Howard Hughes, the brash and brilliant scion of a Texas entrepreneur, parlayed a relatively modest inheritance into a fortune. A man of restless intellect, great energy, and diverse talents, he dabbled in movies; designed, built and raced airplanes; made TWA a premier international airline; and nurtured the Hughes Aircraft Company into one of the country's largest and most important defense contractors. Although in his later years Mr. Hughes retreated into a reclusive existence dominated by illness, his life was nonetheless one of remarkable achievement.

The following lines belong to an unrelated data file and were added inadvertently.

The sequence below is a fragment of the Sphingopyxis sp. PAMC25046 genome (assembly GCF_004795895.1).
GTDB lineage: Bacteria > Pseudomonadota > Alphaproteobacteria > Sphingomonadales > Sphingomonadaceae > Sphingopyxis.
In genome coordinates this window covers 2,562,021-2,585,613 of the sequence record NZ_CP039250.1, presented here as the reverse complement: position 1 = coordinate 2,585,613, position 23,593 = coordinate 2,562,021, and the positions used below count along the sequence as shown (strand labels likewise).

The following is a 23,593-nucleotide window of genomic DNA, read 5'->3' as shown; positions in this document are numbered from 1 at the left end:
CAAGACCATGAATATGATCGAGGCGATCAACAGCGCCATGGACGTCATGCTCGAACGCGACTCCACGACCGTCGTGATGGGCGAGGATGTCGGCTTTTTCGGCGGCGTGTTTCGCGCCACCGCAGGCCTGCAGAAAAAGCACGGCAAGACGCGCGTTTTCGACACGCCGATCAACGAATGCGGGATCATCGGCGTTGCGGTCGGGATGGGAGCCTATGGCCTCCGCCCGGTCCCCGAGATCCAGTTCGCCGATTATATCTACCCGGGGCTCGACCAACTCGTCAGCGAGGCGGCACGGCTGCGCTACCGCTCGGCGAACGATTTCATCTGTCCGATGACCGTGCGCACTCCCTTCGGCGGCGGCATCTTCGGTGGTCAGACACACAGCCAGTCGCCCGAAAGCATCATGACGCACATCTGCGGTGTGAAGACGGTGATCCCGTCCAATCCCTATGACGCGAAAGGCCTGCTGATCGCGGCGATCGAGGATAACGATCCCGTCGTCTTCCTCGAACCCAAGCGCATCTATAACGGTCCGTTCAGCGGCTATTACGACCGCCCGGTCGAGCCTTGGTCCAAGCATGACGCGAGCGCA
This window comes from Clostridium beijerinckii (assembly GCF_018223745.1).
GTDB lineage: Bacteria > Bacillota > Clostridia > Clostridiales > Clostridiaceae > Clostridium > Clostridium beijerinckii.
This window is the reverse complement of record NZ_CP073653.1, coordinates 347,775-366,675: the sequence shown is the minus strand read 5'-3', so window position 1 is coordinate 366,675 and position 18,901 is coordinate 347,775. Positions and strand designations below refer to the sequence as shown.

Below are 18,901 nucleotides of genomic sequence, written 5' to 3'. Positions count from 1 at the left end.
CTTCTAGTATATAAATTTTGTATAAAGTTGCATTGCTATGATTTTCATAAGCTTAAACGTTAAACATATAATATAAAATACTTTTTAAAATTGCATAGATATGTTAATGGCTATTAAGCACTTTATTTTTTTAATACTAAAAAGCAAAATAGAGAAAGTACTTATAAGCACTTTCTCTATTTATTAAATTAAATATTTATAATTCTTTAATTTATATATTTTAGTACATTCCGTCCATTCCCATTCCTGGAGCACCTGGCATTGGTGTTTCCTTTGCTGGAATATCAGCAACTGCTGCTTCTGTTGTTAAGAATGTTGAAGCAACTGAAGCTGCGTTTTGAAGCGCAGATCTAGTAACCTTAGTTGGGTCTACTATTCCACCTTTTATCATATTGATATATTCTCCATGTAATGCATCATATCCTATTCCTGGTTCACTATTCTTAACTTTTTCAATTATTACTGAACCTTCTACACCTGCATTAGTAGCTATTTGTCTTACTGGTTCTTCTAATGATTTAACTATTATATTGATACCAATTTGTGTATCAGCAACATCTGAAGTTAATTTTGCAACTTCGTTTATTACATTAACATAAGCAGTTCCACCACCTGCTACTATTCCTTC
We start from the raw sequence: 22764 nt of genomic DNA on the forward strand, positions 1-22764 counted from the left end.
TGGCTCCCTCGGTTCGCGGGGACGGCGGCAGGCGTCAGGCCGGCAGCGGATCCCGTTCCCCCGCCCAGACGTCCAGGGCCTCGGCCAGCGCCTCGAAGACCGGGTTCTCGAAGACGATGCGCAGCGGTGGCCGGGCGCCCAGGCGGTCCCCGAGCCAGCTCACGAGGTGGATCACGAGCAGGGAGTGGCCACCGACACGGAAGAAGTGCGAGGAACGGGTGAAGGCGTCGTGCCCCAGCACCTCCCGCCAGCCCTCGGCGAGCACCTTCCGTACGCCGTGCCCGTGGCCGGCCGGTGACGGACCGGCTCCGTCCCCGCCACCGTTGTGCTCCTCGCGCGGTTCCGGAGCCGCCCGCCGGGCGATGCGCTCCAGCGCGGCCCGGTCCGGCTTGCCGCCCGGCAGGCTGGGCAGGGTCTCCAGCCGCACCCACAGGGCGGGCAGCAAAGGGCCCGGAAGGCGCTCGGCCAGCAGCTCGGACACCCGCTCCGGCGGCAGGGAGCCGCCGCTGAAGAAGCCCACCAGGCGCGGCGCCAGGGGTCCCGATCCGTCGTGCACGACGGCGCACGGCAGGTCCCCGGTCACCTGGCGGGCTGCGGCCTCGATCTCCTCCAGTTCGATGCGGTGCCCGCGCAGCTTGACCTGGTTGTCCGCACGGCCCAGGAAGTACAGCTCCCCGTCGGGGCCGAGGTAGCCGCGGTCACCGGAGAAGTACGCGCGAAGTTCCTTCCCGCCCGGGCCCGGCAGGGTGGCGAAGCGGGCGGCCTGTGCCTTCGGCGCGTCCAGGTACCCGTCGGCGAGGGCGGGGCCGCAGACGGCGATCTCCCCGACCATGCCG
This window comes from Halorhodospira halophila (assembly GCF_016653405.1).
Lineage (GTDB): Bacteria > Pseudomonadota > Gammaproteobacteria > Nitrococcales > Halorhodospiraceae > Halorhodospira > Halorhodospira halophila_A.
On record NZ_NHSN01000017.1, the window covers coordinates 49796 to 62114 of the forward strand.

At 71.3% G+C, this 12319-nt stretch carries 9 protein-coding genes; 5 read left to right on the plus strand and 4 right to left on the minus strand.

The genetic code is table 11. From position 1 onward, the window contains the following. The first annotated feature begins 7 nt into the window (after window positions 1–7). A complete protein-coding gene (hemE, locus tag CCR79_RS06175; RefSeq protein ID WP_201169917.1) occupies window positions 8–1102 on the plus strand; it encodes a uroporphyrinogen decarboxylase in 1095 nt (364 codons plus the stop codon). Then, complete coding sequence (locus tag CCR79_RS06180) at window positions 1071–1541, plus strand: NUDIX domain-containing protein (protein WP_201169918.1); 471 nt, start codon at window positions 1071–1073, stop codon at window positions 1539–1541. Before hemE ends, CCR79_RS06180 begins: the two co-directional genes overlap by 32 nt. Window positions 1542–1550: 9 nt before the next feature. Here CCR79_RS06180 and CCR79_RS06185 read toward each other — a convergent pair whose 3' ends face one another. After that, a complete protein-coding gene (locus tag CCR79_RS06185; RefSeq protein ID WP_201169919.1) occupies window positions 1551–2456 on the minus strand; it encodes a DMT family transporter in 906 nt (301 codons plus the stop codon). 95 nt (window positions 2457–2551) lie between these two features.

It is likely that the creation in 1953 of the medical institute that bears his name will be Mr. Hughes' most enduring accomplishment. His vision for his scientific philanthropy was neither modest nor ordinary: He wanted his medical institute to be committed to basic research, to probe "the genesis of life itself."
The Howard Hughes Medical Institute, the nation's largest private funder of science education, is awarding a total of $70 million to 50 research universities in 30 states and the District of Columbia through its Precollege and Undergraduate Science Education Program.